- Informed Consent
- What is informed consent and what does it mean?
- Why does the doctor need me to sign a consent form?
- What are the legal requirements of informed consent?
- Who besides the patient is allowed to consent?
- Are there times when the usual consent requirements do not apply?
- How will I be given information for informed consent?
- What questions should I ask during informed consent?
- Can I change my mind after I’ve signed the consent?
- What if I don’t want the treatment that’s being offered?
- How is informed consent for a clinical trial or research study different from consent for standard treatment?
- How is shared decision-making different from informed consent?
- What if I want my doctor to make the decisions about my care, and I don’t want more information?
- How can I find out more?
- To learn more about informed consent
To learn more about informed consent
More information from your American Cancer Society
Here is more information you might find helpful. You can order free copies of our documents from our toll-free number, 1-800-227-2345, or read them on our website, www.cancer.org.
Clinical Trials: What You Need to Know (also in Spanish)
A Guide to Cancer Surgery (also in Spanish)
A Guide to Chemotherapy (also in Spanish)
Understanding Radiation Therapy: A Guide for Patients and Families (also in Spanish)
National organizations and websites*
Along with the American Cancer Society, other sources of information include:
Your state or city Bar Association
Check your local phone book or find it online at the American Bar Association website: www.abanet.org/barserv/stlobar.html
Your community’s Legal Aid Society
If your income is limited, look in your phone book or check the online information at the American Bar Association website; click on your state and look for “Free Legal Help” at www.abanet.org/legalservices/findlegalhelp/home.cfm
Cancer Legal Resource Center
Toll-free number: 1-866-843-2572 (leave a message for call back – it may take 2 to 3 days)
Offers free, confidential information and resources on cancer-related legal issues, including living wills/durable powers of attorney for health care/advance directives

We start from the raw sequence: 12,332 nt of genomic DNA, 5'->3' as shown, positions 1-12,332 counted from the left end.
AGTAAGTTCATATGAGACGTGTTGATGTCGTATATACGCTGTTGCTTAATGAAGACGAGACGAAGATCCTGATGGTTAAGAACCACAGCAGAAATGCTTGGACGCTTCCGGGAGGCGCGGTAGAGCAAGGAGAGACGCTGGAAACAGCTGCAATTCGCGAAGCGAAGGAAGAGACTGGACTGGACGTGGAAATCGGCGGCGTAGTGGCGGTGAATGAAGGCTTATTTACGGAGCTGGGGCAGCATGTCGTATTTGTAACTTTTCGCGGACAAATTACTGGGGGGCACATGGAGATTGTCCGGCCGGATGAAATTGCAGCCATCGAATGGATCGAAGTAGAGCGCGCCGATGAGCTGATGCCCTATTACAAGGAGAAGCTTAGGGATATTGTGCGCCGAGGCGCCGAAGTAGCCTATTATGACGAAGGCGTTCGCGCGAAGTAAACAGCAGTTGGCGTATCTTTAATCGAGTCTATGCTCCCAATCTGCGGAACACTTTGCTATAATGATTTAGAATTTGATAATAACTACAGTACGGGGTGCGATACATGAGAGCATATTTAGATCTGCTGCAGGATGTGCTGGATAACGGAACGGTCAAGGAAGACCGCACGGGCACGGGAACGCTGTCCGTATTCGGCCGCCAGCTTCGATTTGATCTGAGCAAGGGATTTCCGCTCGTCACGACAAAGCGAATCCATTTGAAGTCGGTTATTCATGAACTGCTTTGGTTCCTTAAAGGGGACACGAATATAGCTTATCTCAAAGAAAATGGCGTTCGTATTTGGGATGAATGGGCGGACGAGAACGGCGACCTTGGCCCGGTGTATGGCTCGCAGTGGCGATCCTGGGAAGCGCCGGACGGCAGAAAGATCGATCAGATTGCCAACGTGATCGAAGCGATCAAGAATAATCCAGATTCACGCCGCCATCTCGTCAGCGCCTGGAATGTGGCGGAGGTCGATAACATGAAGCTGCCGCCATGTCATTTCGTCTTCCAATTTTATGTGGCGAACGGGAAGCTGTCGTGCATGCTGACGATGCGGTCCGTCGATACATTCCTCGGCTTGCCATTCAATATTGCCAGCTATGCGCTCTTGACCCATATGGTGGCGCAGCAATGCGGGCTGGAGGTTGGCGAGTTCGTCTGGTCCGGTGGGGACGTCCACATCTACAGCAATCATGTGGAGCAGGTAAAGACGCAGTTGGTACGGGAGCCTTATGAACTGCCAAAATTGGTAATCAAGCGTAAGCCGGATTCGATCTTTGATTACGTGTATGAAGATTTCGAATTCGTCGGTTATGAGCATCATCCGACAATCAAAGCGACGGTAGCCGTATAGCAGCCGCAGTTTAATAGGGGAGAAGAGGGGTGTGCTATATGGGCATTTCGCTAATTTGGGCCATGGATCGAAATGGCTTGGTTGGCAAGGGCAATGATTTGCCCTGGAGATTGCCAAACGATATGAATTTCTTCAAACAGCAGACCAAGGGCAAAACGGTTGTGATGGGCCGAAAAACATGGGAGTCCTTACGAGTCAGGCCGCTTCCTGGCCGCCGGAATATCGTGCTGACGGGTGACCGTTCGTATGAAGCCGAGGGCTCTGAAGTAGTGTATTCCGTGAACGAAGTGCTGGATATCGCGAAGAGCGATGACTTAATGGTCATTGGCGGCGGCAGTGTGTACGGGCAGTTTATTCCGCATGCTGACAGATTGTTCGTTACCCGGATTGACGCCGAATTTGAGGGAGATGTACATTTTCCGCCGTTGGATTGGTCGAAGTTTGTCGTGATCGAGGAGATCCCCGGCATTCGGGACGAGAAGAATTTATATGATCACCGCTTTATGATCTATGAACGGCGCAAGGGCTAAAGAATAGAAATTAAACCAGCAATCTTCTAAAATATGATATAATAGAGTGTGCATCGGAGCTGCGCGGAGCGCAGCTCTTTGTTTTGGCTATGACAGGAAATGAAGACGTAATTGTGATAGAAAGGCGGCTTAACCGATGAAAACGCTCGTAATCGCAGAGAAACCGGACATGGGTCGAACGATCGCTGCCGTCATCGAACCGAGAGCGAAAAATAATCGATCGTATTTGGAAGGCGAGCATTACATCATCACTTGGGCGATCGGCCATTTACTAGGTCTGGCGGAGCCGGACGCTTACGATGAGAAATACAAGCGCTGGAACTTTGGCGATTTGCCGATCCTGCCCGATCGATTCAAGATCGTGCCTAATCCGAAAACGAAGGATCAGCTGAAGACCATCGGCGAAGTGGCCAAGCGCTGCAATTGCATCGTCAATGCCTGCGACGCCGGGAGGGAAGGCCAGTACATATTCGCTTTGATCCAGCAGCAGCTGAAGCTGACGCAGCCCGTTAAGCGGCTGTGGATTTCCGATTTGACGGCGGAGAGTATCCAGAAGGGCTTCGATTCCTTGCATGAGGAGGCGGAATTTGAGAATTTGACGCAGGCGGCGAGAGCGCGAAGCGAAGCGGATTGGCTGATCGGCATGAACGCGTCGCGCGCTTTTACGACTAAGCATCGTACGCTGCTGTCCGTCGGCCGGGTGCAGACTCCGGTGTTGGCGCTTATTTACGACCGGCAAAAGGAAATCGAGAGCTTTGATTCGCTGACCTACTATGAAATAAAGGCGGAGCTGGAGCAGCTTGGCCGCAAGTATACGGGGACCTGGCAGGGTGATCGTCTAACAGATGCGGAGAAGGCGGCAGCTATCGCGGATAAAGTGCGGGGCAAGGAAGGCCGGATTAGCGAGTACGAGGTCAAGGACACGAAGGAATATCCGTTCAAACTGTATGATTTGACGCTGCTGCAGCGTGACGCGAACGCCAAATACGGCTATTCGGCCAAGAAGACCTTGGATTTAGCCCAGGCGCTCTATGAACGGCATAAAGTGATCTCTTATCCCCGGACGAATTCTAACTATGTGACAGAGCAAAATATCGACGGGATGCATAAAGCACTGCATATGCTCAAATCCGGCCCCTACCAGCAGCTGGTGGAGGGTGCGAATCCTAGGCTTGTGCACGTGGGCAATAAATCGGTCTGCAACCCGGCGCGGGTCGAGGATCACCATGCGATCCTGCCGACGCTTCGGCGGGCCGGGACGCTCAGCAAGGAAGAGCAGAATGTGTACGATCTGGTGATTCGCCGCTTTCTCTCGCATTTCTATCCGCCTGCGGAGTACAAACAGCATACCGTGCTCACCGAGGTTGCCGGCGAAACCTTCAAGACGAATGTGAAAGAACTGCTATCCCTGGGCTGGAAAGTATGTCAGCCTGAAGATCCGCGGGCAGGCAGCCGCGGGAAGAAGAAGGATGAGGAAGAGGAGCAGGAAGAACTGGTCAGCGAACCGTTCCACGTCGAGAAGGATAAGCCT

National Cancer Institute
Toll-free number: 1-800-4-CANCER (1-800-422-6237)
Offers current information about cancer and cancer treatment, living with cancer, clinical trials, and research
American Hospital Association
Read their “Patient Care Partnership” brochure online for more on patients’ rights and responsibilities in the hospital. Also available in Spanish, Arabic, Chinese, Tagalog, Vietnamese, and Russian
No matter who you are, we can help. Contact us anytime, day or night, for information and support. Call us at 1-800-227-2345 or visit www.cancer.org.
Bickmore TW, Pfeifer LM, Paasche-Orlow MK. Using computer agents to explain medical documents to patients with low health literacy. Patient Educ Couns. 2009;75:315-320.
Breitsameter C. Medical decision-making and communication of risks: an ethical perspective. J Med Ethics. 2010;36(6):349-352.
Derse AR. What part of “no” don’t you understand? Patient refusal of recommended treatment in the emergency department. Mt Sinai J Med. 2005;72:221-227.
Emedicine Health. Informed Consent. Accessed at www.emedicinehealth.com/informed_consent/article_em.htm on July 9, 2014.
Lee MK, Noh DY, Nam SJ, et al. Association of shared decision-making with type of breast cancer surgery: a cross-sectional study. BMC Health Serv Res. 2010;10:48.
National Cancer Institute. A Guide to Understanding Informed Consent. Accessed at www.cancer.gov/clinicaltrials/conducting/informed-consent-guide/page1 on July 25, 2012.
Pope TM, Hexum M. Legal Briefing: Informed Consent in the Clinical Context. J Clin Ethics. 2014;25(2):152-175.
U.S. Department of Health & Human Services. Informed Consent – FAQs. Accessed at http://answers.hhs.gov/ohrp/categories/1566 on July 10, 2014.
White G. Obtaining informed consent: It’s more than a signature. Am J Nursing. 2000;100:83.
Whitney SN, McGuire AL, McCullough LB. A typology of shared decision making, informed consent, and simple consent. Ann Intern Med. 2003;140:54-59.
Last Medical Review: 07/14/2014
Last Revised: 07/28/2014